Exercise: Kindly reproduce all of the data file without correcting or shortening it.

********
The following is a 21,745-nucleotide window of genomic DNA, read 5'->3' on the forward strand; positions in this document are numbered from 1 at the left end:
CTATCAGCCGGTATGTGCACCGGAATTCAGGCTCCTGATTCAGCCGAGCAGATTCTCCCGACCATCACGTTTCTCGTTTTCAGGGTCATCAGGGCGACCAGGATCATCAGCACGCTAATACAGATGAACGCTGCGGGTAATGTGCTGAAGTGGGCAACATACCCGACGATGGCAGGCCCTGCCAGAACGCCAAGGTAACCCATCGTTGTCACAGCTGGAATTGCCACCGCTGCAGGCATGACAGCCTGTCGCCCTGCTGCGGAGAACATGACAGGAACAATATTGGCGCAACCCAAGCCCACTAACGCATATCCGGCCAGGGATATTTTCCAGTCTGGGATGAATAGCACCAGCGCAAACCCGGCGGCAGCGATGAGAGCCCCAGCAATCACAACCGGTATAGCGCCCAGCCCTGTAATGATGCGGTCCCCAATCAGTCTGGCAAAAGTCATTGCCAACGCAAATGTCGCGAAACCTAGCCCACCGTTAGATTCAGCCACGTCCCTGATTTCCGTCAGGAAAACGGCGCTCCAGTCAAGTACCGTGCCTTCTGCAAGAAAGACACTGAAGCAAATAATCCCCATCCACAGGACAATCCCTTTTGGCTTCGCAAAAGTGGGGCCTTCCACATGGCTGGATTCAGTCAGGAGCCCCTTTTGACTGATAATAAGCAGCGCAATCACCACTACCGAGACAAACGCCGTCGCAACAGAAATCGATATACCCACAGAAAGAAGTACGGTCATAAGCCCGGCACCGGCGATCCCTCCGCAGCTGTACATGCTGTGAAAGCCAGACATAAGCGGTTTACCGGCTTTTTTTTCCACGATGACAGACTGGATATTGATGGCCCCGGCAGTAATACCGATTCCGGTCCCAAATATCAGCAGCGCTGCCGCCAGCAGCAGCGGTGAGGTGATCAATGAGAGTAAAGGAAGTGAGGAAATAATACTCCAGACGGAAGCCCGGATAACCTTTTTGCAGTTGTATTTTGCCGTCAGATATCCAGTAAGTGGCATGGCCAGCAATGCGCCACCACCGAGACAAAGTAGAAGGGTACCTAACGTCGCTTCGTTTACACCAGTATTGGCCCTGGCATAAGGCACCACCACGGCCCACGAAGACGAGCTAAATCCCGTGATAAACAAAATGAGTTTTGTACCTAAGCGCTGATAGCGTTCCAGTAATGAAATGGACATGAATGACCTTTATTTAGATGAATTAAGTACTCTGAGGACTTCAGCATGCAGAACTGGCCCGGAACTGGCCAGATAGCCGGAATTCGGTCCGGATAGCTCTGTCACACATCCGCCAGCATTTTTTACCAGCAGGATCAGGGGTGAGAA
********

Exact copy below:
The following is a 21,745-nucleotide window of genomic DNA, read 5'->3' on the forward strand; positions in this document are numbered from 1 at the left end:
CTATCAGCCGGTATGTGCACCGGAATTCAGGCTCCTGATTCAGCCGAGCAGATTCTCCCGACCATCACGTTTCTCGTTTTCAGGGTCATCAGGGCGACCAGGATCATCAGCACGCTAATACAGATGAACGCTGCGGGTAATGTGCTGAAGTGGGCAACATACCCGACGATGGCAGGCCCTGCCAGAACGCCAAGGTAACCCATCGTTGTCACAGCTGGAATTGCCACCGCTGCAGGCATGACAGCCTGTCGCCCTGCTGCGGAGAACATGACAGGAACAATATTGGCGCAACCCAAGCCCACTAACGCATATCCGGCCAGGGATATTTTCCAGTCTGGGATGAATAGCACCAGCGCAAACCCGGCGGCAGCGATGAGAGCCCCAGCAATCACAACCGGTATAGCGCCCAGCCCTGTAATGATGCGGTCCCCAATCAGTCTGGCAAAAGTCATTGCCAACGCAAATGTCGCGAAACCTAGCCCACCGTTAGATTCAGCCACGTCCCTGATTTCCGTCAGGAAAACGGCGCTCCAGTCAAGTACCGTGCCTTCTGCAAGAAAGACACTGAAGCAAATAATCCCCATCCACAGGACAATCCCTTTTGGCTTCGCAAAAGTGGGGCCTTCCACATGGCTGGATTCAGTCAGGAGCCCCTTTTGACTGATAATAAGCAGCGCAATCACCACTACCGAGACAAACGCCGTCGCAACAGAAATCGATATACCCACAGAAAGAAGTACGGTCATAAGCCCGGCACCGGCGATCCCTCCGCAGCTGTACATGCTGTGAAAGCCAGACATAAGCGGTTTACCGGCTTTTTTTTCCACGATGACAGACTGGATATTGATGGCCCCGGCAGTAATACCGATTCCGGTCCCAAATATCAGCAGCGCTGCCGCCAGCAGCAGCGGTGAGGTGATCAATGAGAGTAAAGGAAGTGAGGAAATAATACTCCAGACGGAAGCCCGGATAACCTTTTTGCAGTTGTATTTTGCCGTCAGATATCCAGTAAGTGGCATGGCCAGCAATGCGCCACCACCGAGACAAAGTAGAAGGGTACCTAACGTCGCTTCGTTTACACCAGTATTGGCCCTGGCATAAGGCACCACCACGGCCCACGAAGACGAGCTAAATCCCGTGATAAACAAAATGAGTTTTGTACCTAAGCGCTGATAGCGTTCCAGTAATGAAATGGACATGAATGACCTTTATTTAGATGAATTAAGTACTCTGAGGACTTCAGCATGCAGAACTGGCCCGGAACTGGCCAGATAGCCGGAATTCGGTCCGGATAGCTCTGTCACACATCCGCCAGCATTTTTTACCAGCAGGATCAGGGGTGAGAA